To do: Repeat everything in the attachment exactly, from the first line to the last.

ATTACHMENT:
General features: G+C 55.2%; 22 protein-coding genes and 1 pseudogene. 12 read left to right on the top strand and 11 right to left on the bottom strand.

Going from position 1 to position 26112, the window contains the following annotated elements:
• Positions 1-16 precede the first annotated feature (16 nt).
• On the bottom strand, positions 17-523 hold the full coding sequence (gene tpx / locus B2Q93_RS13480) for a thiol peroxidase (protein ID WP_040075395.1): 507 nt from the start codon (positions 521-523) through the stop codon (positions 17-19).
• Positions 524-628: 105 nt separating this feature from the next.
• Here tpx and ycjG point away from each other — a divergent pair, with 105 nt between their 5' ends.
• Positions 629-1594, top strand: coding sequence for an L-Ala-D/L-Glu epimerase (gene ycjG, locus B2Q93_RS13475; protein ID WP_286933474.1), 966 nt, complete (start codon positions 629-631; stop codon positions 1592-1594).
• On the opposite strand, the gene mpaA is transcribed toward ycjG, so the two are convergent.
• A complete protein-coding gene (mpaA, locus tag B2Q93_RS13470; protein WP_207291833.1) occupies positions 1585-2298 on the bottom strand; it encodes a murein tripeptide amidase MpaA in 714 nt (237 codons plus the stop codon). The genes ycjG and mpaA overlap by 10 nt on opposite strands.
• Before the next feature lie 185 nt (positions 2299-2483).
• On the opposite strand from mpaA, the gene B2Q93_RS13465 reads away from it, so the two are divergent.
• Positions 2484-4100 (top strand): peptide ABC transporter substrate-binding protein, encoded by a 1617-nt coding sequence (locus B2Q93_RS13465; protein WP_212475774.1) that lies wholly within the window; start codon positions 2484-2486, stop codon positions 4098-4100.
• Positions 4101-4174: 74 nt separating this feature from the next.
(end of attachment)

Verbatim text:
General features: G+C 55.2%; 22 protein-coding genes and 1 pseudogene. 12 read left to right on the top strand and 11 right to left on the bottom strand.

Going from position 1 to position 26112, the window contains the following annotated elements:
• Positions 1-16 precede the first annotated feature (16 nt).
• On the bottom strand, positions 17-523 hold the full coding sequence (gene tpx / locus B2Q93_RS13480) for a thiol peroxidase (protein ID WP_040075395.1): 507 nt from the start codon (positions 521-523) through the stop codon (positions 17-19).
• Positions 524-628: 105 nt separating this feature from the next.
• Here tpx and ycjG point away from each other — a divergent pair, with 105 nt between their 5' ends.
• Positions 629-1594, top strand: coding sequence for an L-Ala-D/L-Glu epimerase (gene ycjG, locus B2Q93_RS13475; protein ID WP_286933474.1), 966 nt, complete (start codon positions 629-631; stop codon positions 1592-1594).
• On the opposite strand, the gene mpaA is transcribed toward ycjG, so the two are convergent.
• A complete protein-coding gene (mpaA, locus tag B2Q93_RS13470; protein WP_207291833.1) occupies positions 1585-2298 on the bottom strand; it encodes a murein tripeptide amidase MpaA in 714 nt (237 codons plus the stop codon). The genes ycjG and mpaA overlap by 10 nt on opposite strands.
• Before the next feature lie 185 nt (positions 2299-2483).
• On the opposite strand from mpaA, the gene B2Q93_RS13465 reads away from it, so the two are divergent.
• Positions 2484-4100 (top strand): peptide ABC transporter substrate-binding protein, encoded by a 1617-nt coding sequence (locus B2Q93_RS13465; protein WP_212475774.1) that lies wholly within the window; start codon positions 2484-2486, stop codon positions 4098-4100.
• Positions 4101-4174: 74 nt separating this feature from the next.